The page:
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Taxation of a Bankruptcy Estate – Personal Bankruptcy Filings

During the twelve months ended March 31, 2014, there were 1,038,280 new bankruptcy filings in the United States, of which 43,826 (4.2%) were filed in the Second District, which includes Long Island. The majority, (95.5%), were non-business filings.  These statistics are consistent with those for the year ended March 31, 2013 as well.  Non-business bankruptcy petitions are filed by individuals, as opposed to businesses. In this blog post, we will discuss some of their distinguishing characteristics.

As CPA’s, we are retained, with Bankruptcy Court approval to perform a wide range of services. 

One of the less well-known services that we may be engaged to provide is the preparation of income tax returns for Bankruptcy Estates.   The need for this type of filing arises when an individual debtor files a non-business bankruptcy petition under Chapter 7 or 11 of the Bankruptcy Code (either a liquidation or a re-organization). As soon as the bankruptcy petition is filed, a bankruptcy estate consisting of assets and debts is created that is separate from the debtor’s personal financial activities.

After the Chapter 7 filing the individual debtor continues to be responsible to file all regular income tax returns and to pay taxes for the income that he/she earns after the petition is filed, but not for the income and losses incurred from the trustee’s liquidation of the bankruptcy estate assets.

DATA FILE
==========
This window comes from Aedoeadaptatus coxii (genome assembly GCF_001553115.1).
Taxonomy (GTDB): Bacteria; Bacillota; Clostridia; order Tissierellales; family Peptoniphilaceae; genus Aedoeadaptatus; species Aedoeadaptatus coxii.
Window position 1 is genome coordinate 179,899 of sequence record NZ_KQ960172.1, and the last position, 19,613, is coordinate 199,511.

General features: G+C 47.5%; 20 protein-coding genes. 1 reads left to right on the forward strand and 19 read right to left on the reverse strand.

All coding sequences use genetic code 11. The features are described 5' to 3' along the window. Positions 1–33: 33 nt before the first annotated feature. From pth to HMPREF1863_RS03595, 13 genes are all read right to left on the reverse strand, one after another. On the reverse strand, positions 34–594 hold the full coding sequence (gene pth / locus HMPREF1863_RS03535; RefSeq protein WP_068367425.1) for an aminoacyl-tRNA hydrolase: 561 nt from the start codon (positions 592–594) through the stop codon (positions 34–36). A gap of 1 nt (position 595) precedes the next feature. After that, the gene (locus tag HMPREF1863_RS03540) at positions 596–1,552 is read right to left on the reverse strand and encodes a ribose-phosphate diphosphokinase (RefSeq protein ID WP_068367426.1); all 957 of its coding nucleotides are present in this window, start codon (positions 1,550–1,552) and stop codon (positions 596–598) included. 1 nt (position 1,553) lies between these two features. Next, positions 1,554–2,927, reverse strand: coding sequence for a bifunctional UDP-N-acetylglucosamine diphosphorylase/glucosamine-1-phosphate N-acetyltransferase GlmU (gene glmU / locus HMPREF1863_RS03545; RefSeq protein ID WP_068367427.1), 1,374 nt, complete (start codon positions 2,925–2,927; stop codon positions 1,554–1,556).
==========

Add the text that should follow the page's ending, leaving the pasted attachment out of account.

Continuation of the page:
The Chapter 7 Trustee is responsible for filing separate income tax returns.  In a Chapter 11 filing, the obligation falls to the Debtor-in-Possession if a Trustee is not appointed.  In both instances, a CPA should be engaged.  The bankruptcy estate must have its own separate EIN.  It files an unusual tax return that combines features of both Forms 1040 and 1041. Tax on the estate is computed at the rates applicable to a married person filing separately.  

Transfers to the estate are not considered to be dispositions by the debtor. There is no gain or loss and no change in tax attributes.  Net Operating Loss Carryovers, methods of accounting, cost basis, depreciation, credit carryovers, holding periods and character, passive activity loss carryovers, capital loss carryovers, and other significant tax attributes in existence as of the beginning of the year in which the petition is filed are all transferred to the bankruptcy estate on the date it is created.  They cannot be used on the debtor’s tax returns during this time.  As a result, either or both of the debtor and the estate may owe income taxes which would not be owed had the bankruptcy estate not been created. 
    
In the course of the bankruptcy proceedings, certain of the tax attributes will be adjusted for the transactions that occur during the proceedings.

At the conclusion of the bankruptcy, the estate is terminated and the remaining assets are transferred back to the debtor, with the tax attributes existing as of the termination date. 

If, however, the Bankruptcy case is later dismissed, the debtor must file amended tax returns to include all of the activity that occurred during the Bankruptcy period as if the bankruptcy estate had not been created.
It is essential that meticulous records be kept.

Geraldine Wolk specializes in trusts and estates for high net worth individuals, income taxation and planning for individuals, estates, trusts, business entities and not-for profits.

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